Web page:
e-Maturity in Government
Last month, the UK in conjunction with Booz, Allen, Hamilton released a report entitled The World's Most Effective Policies for the e-Economy. The report identifies characteristics that are important indicators of a government's e-maturity:
Government Readiness describes the readiness of government to participate in and drive the e-agenda.
Governments with a high degree of readiness have articulated a clear vision for the e-economy and e-government, and put in place delivery strategies with accountable government departments, a change programme to deliver improved government processes and well trained staff. This further requires a dedicated (e-government) organisation to drive and co-ordinate the programme across all parts of government,and to set targets and track progress.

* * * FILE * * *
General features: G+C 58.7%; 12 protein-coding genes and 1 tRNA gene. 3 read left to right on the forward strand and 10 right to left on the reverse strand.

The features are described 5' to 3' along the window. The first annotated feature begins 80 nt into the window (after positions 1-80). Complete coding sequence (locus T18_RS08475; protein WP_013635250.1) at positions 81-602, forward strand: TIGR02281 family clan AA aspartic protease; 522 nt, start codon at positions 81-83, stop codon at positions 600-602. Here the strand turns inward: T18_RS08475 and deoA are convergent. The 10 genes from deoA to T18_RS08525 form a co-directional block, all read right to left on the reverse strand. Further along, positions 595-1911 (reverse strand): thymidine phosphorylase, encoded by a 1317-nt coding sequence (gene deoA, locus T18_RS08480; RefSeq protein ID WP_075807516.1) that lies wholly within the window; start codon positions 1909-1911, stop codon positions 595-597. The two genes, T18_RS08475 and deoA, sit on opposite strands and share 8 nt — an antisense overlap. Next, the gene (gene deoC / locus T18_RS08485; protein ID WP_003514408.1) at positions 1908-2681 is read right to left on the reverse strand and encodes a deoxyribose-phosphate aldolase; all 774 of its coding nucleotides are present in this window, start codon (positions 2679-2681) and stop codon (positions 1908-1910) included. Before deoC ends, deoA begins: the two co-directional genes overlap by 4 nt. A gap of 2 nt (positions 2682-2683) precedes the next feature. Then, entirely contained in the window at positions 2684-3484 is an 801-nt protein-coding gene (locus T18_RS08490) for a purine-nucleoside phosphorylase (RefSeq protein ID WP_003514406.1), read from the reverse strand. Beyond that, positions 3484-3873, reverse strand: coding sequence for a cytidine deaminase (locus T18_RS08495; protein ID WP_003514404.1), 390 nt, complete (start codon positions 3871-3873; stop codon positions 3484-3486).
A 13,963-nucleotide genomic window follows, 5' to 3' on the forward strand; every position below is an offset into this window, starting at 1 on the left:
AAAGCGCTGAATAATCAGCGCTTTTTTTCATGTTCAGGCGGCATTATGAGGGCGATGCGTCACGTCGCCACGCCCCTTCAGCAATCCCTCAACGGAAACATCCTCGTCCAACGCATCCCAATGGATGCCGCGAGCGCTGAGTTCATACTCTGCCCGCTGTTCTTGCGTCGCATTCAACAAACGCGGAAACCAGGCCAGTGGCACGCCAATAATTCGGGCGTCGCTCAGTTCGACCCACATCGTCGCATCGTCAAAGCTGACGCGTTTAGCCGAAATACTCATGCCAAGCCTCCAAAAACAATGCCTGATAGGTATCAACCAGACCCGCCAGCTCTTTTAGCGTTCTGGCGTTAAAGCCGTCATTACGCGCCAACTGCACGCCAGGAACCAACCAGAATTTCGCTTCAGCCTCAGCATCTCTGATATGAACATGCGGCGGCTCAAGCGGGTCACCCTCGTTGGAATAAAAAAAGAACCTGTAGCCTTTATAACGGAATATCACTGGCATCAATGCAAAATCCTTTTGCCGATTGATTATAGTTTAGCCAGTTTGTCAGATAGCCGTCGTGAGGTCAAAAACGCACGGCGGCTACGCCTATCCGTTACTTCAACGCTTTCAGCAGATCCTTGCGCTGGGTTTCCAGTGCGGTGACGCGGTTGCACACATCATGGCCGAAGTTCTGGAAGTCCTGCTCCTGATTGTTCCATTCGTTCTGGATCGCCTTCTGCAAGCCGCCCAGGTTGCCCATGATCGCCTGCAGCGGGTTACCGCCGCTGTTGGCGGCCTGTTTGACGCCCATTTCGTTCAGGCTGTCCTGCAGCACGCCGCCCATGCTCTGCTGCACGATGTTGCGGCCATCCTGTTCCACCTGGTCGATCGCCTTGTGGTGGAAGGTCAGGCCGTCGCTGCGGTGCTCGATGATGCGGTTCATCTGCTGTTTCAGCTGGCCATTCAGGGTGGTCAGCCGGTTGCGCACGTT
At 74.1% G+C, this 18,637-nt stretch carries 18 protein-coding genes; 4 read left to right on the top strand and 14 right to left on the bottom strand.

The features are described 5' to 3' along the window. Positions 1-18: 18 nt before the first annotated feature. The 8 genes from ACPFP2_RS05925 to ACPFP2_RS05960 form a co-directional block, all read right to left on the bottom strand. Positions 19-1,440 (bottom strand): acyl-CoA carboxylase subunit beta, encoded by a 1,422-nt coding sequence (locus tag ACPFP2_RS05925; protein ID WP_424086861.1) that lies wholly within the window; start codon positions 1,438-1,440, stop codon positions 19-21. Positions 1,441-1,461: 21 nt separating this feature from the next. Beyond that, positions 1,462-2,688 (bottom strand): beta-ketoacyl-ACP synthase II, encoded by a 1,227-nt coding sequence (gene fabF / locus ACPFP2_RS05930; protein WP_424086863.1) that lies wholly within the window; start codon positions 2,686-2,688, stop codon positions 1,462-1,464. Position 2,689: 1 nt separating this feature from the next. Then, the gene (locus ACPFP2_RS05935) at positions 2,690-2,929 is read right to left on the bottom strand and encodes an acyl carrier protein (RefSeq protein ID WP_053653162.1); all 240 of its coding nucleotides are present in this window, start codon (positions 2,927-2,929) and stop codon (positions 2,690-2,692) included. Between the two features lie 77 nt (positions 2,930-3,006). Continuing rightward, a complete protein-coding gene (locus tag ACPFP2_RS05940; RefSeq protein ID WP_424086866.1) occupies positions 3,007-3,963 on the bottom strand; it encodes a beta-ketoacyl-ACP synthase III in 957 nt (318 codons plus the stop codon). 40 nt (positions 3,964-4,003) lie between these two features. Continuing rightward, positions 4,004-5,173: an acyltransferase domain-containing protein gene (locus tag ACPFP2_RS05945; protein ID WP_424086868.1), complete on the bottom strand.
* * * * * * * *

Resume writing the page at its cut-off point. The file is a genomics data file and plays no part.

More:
The most ready governments will be progressing toward seamless integration of departmental systems across all government levels and agencies, and a coherent, secure interface with citizens and businesses. This in turn requires that plans for back office integration are in place and being actioned, and that interoperability frameworks have been adopted.
The level of systems readiness, defined as the readiness of a government’s IT infrastructure and systems to support e-government, are also key. This refers specifically to having a high number of networked PCs for staff, a sound IT core infrastructure, and an effective and secure means of interacting with partners (e.g. Gateway, PKI, etc.).
The importance of each of these items cannot be underestimated. They also require a lot of work and commitment to achieve.